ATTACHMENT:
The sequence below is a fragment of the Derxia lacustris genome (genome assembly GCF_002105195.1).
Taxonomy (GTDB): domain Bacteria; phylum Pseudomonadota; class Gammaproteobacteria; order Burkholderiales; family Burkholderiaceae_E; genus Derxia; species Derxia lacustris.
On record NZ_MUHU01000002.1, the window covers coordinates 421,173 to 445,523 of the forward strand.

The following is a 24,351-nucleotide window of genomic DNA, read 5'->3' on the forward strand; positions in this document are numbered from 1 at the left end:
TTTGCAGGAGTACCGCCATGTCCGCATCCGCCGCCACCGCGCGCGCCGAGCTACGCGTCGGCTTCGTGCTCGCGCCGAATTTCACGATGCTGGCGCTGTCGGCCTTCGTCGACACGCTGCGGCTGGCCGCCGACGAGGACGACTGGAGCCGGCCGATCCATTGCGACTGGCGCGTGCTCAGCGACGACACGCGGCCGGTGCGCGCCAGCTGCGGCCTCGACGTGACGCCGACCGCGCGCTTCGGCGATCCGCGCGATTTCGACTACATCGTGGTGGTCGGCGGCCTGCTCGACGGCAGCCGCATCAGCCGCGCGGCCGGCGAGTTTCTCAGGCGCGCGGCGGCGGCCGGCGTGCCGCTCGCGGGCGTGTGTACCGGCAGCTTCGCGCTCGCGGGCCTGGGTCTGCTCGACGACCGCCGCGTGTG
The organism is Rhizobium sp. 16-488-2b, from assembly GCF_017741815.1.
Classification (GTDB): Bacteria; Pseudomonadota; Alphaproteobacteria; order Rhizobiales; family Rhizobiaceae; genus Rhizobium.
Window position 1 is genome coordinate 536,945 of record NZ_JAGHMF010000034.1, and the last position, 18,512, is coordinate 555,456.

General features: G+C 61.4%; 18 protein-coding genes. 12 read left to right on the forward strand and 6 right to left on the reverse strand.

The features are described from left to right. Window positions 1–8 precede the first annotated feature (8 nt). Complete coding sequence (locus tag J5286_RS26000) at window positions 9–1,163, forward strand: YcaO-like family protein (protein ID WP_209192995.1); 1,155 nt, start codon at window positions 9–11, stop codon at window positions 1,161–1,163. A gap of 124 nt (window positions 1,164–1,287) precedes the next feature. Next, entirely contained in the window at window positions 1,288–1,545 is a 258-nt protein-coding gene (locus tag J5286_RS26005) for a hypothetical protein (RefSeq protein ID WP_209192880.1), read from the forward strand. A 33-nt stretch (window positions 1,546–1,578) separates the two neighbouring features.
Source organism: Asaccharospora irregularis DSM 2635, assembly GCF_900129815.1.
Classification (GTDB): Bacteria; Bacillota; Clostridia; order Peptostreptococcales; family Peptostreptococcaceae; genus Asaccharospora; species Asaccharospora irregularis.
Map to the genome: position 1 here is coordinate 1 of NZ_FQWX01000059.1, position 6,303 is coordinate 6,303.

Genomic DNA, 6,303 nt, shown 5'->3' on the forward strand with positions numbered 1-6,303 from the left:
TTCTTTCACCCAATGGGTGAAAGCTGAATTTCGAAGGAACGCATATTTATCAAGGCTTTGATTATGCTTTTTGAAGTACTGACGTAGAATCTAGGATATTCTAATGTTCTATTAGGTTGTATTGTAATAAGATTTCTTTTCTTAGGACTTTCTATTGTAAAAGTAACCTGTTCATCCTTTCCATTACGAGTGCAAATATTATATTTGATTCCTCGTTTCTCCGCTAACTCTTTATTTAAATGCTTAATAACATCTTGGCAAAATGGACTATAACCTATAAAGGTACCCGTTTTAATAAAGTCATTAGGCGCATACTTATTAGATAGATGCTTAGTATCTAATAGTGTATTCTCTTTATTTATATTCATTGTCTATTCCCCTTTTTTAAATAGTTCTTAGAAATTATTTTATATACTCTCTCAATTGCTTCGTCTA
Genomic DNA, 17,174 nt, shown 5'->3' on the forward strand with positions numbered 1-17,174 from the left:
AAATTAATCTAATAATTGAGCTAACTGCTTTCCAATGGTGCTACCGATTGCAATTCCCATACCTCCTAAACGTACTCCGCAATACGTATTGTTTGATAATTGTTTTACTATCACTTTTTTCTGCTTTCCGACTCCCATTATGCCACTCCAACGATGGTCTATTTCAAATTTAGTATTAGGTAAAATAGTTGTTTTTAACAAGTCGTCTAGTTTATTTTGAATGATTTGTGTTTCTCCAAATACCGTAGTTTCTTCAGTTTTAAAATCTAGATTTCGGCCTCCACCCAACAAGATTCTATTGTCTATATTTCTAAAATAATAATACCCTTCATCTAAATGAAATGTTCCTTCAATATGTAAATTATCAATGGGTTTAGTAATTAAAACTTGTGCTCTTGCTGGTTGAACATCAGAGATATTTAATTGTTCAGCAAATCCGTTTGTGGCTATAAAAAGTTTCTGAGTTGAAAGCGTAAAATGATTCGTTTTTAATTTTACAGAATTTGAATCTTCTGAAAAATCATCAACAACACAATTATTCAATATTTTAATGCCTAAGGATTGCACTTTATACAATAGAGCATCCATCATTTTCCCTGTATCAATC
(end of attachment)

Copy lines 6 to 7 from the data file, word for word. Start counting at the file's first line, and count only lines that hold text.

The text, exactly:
The organism is Rhizobium sp. 16-488-2b, from assembly GCF_017741815.1.
Classification (GTDB): Bacteria; Pseudomonadota; Alphaproteobacteria; order Rhizobiales; family Rhizobiaceae; genus Rhizobium.